Forceps and vacuum in childbirth increases risk of physical trauma, Canadian study finds

on 13 January 2022

Researchers found that the use of forceps and vacuum during childbirth was associated with a higher risk of physical trauma.

The study, published in the Canadian Medical Association Journal, found physical trauma, such as perineal tears, occurred in one in four births where forceps were used.

Researchers analysed 1.3 million births in Canada, between April 2013 and March 2019 using data from the Canadian Institute for Health Information’s Discharge Abstract Database that includes all hospitals in Canada, except those in Quebec.

The study focused on single births to women who had not had a previous caesarean section.

From the data used, 38,500 births involved forceps and 110, 987 were attempted vacuum deliveries.

Approximately 96% of forceps births were successful, with around 92% of vacuum deliveries successful.

More than a quarter of successful forceps births involved maternal trauma, and around 13% of successful vacuum deliveries also experience maternal trauma.

Injuries included injury to the anal sphincter, cervical tears, vaginal lacerations, damage to the urethra or bladder, perineal tears, and other pelvic trauma.

The most common injury was Obstetric Anal Sphincter Injury (OASI) in women, especially in those women who had forceps used during childbirth.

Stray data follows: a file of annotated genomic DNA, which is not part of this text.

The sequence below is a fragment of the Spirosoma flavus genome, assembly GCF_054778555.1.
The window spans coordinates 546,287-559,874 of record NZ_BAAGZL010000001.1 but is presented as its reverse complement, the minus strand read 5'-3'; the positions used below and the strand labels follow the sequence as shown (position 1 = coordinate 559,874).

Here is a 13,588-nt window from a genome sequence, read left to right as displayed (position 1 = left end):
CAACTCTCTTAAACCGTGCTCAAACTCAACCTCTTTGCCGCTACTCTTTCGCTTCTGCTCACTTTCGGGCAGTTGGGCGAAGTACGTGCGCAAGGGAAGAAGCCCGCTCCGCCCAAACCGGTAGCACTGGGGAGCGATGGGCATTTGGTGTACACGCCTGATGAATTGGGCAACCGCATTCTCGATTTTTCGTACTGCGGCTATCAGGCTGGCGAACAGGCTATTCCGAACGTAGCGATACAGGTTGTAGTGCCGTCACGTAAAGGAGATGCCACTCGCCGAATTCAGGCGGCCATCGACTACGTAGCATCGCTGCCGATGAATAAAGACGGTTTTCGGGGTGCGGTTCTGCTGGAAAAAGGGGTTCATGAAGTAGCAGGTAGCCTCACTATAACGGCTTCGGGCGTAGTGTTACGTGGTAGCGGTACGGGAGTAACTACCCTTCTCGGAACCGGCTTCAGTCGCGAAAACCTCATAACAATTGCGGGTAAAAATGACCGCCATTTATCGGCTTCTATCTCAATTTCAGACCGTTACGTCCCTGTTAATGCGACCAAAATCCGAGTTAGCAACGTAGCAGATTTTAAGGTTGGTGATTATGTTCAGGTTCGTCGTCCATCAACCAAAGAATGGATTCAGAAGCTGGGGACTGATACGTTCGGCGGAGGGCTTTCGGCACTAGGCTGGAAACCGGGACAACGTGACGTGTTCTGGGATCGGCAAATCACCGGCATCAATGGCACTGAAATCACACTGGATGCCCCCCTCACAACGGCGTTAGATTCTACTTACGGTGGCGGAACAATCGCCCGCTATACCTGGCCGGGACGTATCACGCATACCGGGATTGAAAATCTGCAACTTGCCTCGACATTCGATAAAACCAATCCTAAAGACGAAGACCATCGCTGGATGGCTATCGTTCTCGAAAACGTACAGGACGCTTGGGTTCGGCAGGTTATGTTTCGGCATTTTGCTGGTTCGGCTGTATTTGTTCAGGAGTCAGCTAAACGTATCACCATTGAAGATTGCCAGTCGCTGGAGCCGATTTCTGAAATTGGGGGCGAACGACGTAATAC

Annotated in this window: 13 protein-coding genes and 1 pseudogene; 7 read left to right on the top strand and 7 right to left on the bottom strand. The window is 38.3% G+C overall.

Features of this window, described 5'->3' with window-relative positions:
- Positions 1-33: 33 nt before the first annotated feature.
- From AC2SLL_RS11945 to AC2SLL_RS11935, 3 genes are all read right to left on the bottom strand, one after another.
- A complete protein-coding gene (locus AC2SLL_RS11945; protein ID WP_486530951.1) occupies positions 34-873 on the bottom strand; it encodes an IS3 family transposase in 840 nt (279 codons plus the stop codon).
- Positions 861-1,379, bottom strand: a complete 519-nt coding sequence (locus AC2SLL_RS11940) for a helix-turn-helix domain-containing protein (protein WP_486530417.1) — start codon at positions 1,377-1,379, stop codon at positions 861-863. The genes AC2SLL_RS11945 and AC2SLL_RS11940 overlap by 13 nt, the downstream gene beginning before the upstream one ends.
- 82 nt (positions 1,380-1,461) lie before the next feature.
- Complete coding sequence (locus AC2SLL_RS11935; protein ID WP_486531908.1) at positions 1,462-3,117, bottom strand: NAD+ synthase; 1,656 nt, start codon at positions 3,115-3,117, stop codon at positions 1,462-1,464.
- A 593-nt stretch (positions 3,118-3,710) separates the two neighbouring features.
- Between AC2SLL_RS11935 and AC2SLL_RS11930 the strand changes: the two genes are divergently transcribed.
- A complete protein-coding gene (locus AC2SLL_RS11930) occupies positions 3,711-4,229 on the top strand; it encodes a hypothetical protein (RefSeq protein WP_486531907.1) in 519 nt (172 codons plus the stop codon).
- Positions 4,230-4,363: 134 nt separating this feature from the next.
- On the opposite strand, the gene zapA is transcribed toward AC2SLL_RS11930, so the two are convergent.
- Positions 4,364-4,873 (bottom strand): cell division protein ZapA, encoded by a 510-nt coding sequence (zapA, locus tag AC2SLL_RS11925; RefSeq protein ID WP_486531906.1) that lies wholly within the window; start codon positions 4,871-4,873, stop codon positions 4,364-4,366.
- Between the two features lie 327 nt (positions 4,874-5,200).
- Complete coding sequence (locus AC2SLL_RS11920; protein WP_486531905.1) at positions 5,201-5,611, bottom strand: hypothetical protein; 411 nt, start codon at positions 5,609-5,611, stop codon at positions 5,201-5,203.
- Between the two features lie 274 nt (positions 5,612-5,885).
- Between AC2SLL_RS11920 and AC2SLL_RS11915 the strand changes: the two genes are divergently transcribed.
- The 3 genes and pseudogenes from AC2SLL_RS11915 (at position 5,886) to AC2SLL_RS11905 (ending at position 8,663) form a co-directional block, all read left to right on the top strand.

Researchers said in the paper that “OASI occurred in 87 per cent of deliveries with maternal trauma, following OVD and accumulating evidence shows the severe long-term consequences of these injuries, such as urinary and fecal incontinence, dyspareunia and other pelvic floor disorders.”

According to the study deliveries with forceps make up around 10-15% of childbirths in Canada, Australia and the UK.

Another study from August 2021 suggests that Canada has the highest rates of OASI.

Researchers are now calling for new safety measures in Canada stating in their conclusion that: “Rates of maternal and neonatal trauma following OVD are high in Canada compared with other countries with similar rates of OVD, and are especially high in some provinces. These high rates call for a reassessment of the safety of OVD, not just in Canada, but in all settings where the rates of OVD and the opportunities for training in OVD are changing. 

The study ‘Maternal and neonatal trauma following operative vaginal delivery’ can be found here.